NYCEDC and Mayor's Office of Climate and Environmental Justice (MOCEJ) released the Financial District and Seaport Climate Resilience Master Plan, a blueprint for comprehensive flood defense infrastructure to protect Lower Manhattan from the urgent threat of climate change. The plan, projected to cost $7 billion, reimagines the shoreline of Lower Manhattan and creates a 21st Century resilient waterfront to withstand severe coastal storms and rising sea levels, which together pose a serious threat to the low-lying Financial District and South Street Seaport neighborhoods where close to a million people work, live, and commute through.
To protect the area, which was hard-hit by Hurricane Sandy in 2012, the plan features a multilevel waterfront that extends the shoreline of the East River by up to 200 feet (approximately one city block) from its existing location. The upper level will be elevated by about 15 to 18 feet to protect against severe storms like Sandy, while doubling as public open spaces with sweeping views of the city and harbor. The lower level will be a continuous waterfront esplanade, raised three to five feet to protect against sea level rise while connecting New Yorkers to the water's edge. When implemented, this innovative design will prevent $11 billion in economic losses to the city and region and protect Lower Manhattan from rising sea levels and more frequent and intense coastal storms.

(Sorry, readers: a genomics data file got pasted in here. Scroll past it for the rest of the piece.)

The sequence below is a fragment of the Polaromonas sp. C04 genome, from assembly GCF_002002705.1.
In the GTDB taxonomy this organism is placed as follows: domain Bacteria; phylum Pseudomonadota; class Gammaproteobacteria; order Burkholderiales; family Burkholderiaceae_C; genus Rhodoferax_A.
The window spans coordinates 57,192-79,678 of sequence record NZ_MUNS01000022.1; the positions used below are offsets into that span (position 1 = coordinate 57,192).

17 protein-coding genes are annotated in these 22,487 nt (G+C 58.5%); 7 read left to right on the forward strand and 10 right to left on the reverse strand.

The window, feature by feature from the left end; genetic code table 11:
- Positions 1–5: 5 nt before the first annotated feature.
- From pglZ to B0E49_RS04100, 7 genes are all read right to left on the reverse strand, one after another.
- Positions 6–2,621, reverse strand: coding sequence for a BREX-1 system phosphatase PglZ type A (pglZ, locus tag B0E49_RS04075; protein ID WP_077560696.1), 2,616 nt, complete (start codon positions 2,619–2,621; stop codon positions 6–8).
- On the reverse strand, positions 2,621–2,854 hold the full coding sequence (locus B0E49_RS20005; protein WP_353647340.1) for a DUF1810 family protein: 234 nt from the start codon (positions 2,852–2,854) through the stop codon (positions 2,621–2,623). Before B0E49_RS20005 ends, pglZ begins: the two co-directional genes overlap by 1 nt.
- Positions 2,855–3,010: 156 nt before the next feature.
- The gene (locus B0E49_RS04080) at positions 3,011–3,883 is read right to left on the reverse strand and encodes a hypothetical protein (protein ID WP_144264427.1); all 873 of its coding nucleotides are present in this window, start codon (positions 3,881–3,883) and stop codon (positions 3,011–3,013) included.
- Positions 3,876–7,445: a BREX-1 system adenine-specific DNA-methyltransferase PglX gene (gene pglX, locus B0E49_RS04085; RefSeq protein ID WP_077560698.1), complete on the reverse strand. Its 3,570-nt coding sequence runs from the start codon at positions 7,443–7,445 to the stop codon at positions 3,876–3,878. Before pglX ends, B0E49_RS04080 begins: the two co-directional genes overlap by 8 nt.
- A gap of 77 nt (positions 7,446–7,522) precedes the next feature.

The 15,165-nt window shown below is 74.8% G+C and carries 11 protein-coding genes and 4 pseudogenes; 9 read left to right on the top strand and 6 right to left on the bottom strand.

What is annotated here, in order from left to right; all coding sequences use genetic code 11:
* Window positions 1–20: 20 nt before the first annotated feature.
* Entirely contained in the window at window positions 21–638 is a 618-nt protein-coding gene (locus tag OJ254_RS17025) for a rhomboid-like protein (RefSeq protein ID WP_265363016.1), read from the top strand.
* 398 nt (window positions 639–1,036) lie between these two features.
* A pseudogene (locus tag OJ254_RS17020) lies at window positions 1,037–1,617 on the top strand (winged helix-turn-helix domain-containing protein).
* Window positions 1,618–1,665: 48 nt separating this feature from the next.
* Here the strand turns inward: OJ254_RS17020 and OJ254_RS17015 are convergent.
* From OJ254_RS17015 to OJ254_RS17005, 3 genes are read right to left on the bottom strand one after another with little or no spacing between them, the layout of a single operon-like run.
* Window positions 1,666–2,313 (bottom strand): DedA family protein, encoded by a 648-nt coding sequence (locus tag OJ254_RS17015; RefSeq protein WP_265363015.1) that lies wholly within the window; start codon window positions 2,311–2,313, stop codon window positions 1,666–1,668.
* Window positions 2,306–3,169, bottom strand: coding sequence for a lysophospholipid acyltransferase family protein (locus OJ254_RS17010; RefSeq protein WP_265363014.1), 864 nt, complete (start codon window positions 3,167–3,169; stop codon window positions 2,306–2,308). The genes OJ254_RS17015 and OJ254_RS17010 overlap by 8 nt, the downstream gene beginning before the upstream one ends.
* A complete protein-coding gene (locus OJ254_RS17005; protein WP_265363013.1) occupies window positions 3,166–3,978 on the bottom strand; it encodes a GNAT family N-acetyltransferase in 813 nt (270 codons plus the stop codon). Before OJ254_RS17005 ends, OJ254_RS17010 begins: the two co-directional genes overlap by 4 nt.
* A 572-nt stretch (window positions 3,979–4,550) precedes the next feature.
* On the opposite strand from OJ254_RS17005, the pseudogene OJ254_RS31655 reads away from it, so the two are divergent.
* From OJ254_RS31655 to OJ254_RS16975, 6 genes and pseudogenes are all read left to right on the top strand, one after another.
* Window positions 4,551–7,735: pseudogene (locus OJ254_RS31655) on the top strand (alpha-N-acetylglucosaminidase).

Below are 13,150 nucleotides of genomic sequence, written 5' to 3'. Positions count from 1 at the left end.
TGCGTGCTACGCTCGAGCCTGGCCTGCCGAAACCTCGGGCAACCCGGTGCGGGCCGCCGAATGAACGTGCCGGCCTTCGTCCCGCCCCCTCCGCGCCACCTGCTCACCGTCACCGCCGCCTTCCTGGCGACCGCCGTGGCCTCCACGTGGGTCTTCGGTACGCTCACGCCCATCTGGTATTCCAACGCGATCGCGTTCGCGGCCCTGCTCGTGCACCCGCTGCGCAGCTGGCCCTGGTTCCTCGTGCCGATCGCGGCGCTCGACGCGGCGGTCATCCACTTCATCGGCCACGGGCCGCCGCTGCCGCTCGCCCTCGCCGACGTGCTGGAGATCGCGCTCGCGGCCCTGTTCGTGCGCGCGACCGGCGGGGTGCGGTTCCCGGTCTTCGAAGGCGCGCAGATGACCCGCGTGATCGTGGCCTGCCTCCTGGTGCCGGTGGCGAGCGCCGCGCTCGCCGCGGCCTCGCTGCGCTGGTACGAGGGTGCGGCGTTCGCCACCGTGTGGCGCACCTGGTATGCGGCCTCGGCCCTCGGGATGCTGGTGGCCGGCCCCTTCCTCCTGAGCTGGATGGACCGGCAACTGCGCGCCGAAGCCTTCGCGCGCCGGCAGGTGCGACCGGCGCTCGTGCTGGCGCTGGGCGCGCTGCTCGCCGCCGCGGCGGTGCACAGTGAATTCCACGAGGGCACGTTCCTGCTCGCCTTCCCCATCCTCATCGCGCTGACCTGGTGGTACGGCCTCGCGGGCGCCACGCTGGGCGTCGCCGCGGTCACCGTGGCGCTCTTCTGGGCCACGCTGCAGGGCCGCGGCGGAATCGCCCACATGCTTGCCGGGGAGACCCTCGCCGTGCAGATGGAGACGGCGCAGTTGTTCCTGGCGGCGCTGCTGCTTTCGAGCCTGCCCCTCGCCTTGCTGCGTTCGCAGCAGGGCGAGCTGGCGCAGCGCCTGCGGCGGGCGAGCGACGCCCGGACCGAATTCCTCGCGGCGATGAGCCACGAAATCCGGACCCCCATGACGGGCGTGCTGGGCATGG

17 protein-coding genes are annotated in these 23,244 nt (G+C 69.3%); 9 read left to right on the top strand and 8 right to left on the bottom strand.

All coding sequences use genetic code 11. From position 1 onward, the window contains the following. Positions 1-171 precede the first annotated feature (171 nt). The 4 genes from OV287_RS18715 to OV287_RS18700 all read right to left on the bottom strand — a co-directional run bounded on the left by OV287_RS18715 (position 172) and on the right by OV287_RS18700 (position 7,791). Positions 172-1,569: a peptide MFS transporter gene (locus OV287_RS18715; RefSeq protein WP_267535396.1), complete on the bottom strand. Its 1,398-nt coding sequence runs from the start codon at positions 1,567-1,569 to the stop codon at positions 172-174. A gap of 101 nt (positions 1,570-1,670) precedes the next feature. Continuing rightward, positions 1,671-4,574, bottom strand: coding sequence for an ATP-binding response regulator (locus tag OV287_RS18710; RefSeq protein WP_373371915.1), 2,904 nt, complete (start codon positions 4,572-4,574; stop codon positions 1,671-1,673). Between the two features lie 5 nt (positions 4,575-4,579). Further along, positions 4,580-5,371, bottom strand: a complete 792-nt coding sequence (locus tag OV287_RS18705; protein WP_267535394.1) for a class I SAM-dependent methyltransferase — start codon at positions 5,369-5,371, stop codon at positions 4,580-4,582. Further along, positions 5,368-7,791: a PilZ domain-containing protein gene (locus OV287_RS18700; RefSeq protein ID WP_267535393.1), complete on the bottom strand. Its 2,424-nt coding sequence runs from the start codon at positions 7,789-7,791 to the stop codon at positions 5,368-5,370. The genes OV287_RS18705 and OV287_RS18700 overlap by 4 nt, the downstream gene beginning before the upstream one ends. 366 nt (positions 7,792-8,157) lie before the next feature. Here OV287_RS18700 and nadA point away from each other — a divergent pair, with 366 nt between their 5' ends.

The plan encompasses almost one mile of waterfront from The Battery to the Brooklyn Bridge. Notable features of the plan include:
The City has worked and continues to collaborate closely with the community to shape this plan. Through numerous public meetings and workshops, an online engagement portal, youth outreach with local schools, and other creative forms of outreach, the City incorporated feedback at every step along the way. To maximize engagement, the City also formed the Climate Coalition for Lower Manhattan, a group of local and citywide stakeholders chaired by Shaun Donovan, CEO and President of Enterprise Community Partners; Elizabeth Yee, Executive Vice President and Chief of Staff at The Rockefeller Foundation; and Tammy Meltzer, Chairperson of Manhattan Community Board 1.
To learn more and download the full report, please visit fidiseaportclimate.nyc.